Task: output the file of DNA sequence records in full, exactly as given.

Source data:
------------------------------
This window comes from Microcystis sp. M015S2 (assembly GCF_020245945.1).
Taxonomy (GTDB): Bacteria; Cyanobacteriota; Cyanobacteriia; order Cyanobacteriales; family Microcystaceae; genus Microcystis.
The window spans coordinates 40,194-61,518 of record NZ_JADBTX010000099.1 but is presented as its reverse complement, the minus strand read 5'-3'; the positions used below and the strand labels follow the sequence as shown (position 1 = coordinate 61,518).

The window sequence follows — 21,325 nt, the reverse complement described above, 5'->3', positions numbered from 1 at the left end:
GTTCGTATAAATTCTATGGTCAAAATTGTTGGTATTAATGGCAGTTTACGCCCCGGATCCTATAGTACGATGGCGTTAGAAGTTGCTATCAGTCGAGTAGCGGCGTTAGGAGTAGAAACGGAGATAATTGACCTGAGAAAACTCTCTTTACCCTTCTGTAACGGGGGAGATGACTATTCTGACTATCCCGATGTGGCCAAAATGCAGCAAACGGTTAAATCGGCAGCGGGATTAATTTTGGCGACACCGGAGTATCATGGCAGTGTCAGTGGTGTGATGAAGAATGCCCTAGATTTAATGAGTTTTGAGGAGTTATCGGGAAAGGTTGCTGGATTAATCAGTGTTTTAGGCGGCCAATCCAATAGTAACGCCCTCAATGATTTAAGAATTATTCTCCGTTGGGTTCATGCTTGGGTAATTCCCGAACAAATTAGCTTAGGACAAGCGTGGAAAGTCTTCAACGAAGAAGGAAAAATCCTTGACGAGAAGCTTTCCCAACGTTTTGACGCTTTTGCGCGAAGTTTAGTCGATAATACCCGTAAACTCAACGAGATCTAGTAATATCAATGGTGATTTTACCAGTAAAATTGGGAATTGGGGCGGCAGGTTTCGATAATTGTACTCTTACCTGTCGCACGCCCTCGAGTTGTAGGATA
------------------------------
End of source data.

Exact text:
This window comes from Microcystis sp. M015S2 (assembly GCF_020245945.1).
Taxonomy (GTDB): Bacteria; Cyanobacteriota; Cyanobacteriia; order Cyanobacteriales; family Microcystaceae; genus Microcystis.
The window spans coordinates 40,194-61,518 of record NZ_JADBTX010000099.1 but is presented as its reverse complement, the minus strand read 5'-3'; the positions used below and the strand labels follow the sequence as shown (position 1 = coordinate 61,518).

The window sequence follows — 21,325 nt, the reverse complement described above, 5'->3', positions numbered from 1 at the left end:
GTTCGTATAAATTCTATGGTCAAAATTGTTGGTATTAATGGCAGTTTACGCCCCGGATCCTATAGTACGATGGCGTTAGAAGTTGCTATCAGTCGAGTAGCGGCGTTAGGAGTAGAAACGGAGATAATTGACCTGAGAAAACTCTCTTTACCCTTCTGTAACGGGGGAGATGACTATTCTGACTATCCCGATGTGGCCAAAATGCAGCAAACGGTTAAATCGGCAGCGGGATTAATTTTGGCGACACCGGAGTATCATGGCAGTGTCAGTGGTGTGATGAAGAATGCCCTAGATTTAATGAGTTTTGAGGAGTTATCGGGAAAGGTTGCTGGATTAATCAGTGTTTTAGGCGGCCAATCCAATAGTAACGCCCTCAATGATTTAAGAATTATTCTCCGTTGGGTTCATGCTTGGGTAATTCCCGAACAAATTAGCTTAGGACAAGCGTGGAAAGTCTTCAACGAAGAAGGAAAAATCCTTGACGAGAAGCTTTCCCAACGTTTTGACGCTTTTGCGCGAAGTTTAGTCGATAATACCCGTAAACTCAACGAGATCTAGTAATATCAATGGTGATTTTACCAGTAAAATTGGGAATTGGGGCGGCAGGTTTCGATAATTGTACTCTTACCTGTCGCACGCCCTCGAGTTGTAGGATA